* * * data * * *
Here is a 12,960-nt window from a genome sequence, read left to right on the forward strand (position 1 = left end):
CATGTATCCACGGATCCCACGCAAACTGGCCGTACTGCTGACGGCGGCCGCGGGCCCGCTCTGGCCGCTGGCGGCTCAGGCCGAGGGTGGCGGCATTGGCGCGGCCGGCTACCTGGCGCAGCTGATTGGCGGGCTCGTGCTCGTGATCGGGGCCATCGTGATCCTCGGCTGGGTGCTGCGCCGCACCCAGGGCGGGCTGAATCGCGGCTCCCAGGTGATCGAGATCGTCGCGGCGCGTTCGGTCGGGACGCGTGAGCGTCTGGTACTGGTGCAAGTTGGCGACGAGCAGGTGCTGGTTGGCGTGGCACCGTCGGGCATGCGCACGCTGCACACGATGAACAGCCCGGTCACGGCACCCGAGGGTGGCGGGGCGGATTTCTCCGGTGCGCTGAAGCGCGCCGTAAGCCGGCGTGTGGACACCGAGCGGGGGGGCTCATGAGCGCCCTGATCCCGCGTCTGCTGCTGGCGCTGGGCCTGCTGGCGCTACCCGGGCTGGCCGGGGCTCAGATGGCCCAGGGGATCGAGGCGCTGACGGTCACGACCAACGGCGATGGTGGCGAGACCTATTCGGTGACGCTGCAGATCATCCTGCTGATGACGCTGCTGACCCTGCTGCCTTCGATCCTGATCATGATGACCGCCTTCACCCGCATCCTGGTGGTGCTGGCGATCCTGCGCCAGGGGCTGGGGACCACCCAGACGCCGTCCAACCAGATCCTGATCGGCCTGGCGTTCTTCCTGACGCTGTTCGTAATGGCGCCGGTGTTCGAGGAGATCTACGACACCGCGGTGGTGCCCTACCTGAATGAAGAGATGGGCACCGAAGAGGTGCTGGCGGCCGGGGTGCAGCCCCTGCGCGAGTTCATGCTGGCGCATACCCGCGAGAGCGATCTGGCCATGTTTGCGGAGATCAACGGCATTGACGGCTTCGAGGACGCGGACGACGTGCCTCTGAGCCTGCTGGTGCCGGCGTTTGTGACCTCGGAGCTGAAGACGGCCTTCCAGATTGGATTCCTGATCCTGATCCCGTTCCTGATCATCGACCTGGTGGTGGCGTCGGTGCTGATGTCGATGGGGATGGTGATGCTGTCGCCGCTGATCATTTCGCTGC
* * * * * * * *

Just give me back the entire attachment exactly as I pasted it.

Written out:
Here is a 12,960-nt window from a genome sequence, read left to right on the forward strand (position 1 = left end):
CATGTATCCACGGATCCCACGCAAACTGGCCGTACTGCTGACGGCGGCCGCGGGCCCGCTCTGGCCGCTGGCGGCTCAGGCCGAGGGTGGCGGCATTGGCGCGGCCGGCTACCTGGCGCAGCTGATTGGCGGGCTCGTGCTCGTGATCGGGGCCATCGTGATCCTCGGCTGGGTGCTGCGCCGCACCCAGGGCGGGCTGAATCGCGGCTCCCAGGTGATCGAGATCGTCGCGGCGCGTTCGGTCGGGACGCGTGAGCGTCTGGTACTGGTGCAAGTTGGCGACGAGCAGGTGCTGGTTGGCGTGGCACCGTCGGGCATGCGCACGCTGCACACGATGAACAGCCCGGTCACGGCACCCGAGGGTGGCGGGGCGGATTTCTCCGGTGCGCTGAAGCGCGCCGTAAGCCGGCGTGTGGACACCGAGCGGGGGGGCTCATGAGCGCCCTGATCCCGCGTCTGCTGCTGGCGCTGGGCCTGCTGGCGCTACCCGGGCTGGCCGGGGCTCAGATGGCCCAGGGGATCGAGGCGCTGACGGTCACGACCAACGGCGATGGTGGCGAGACCTATTCGGTGACGCTGCAGATCATCCTGCTGATGACGCTGCTGACCCTGCTGCCTTCGATCCTGATCATGATGACCGCCTTCACCCGCATCCTGGTGGTGCTGGCGATCCTGCGCCAGGGGCTGGGGACCACCCAGACGCCGTCCAACCAGATCCTGATCGGCCTGGCGTTCTTCCTGACGCTGTTCGTAATGGCGCCGGTGTTCGAGGAGATCTACGACACCGCGGTGGTGCCCTACCTGAATGAAGAGATGGGCACCGAAGAGGTGCTGGCGGCCGGGGTGCAGCCCCTGCGCGAGTTCATGCTGGCGCATACCCGCGAGAGCGATCTGGCCATGTTTGCGGAGATCAACGGCATTGACGGCTTCGAGGACGCGGACGACGTGCCTCTGAGCCTGCTGGTGCCGGCGTTTGTGACCTCGGAGCTGAAGACGGCCTTCCAGATTGGATTCCTGATCCTGATCCCGTTCCTGATCATCGACCTGGTGGTGGCGTCGGTGCTGATGTCGATGGGGATGGTGATGCTGTCGCCGCTGATCATTTCGCTGC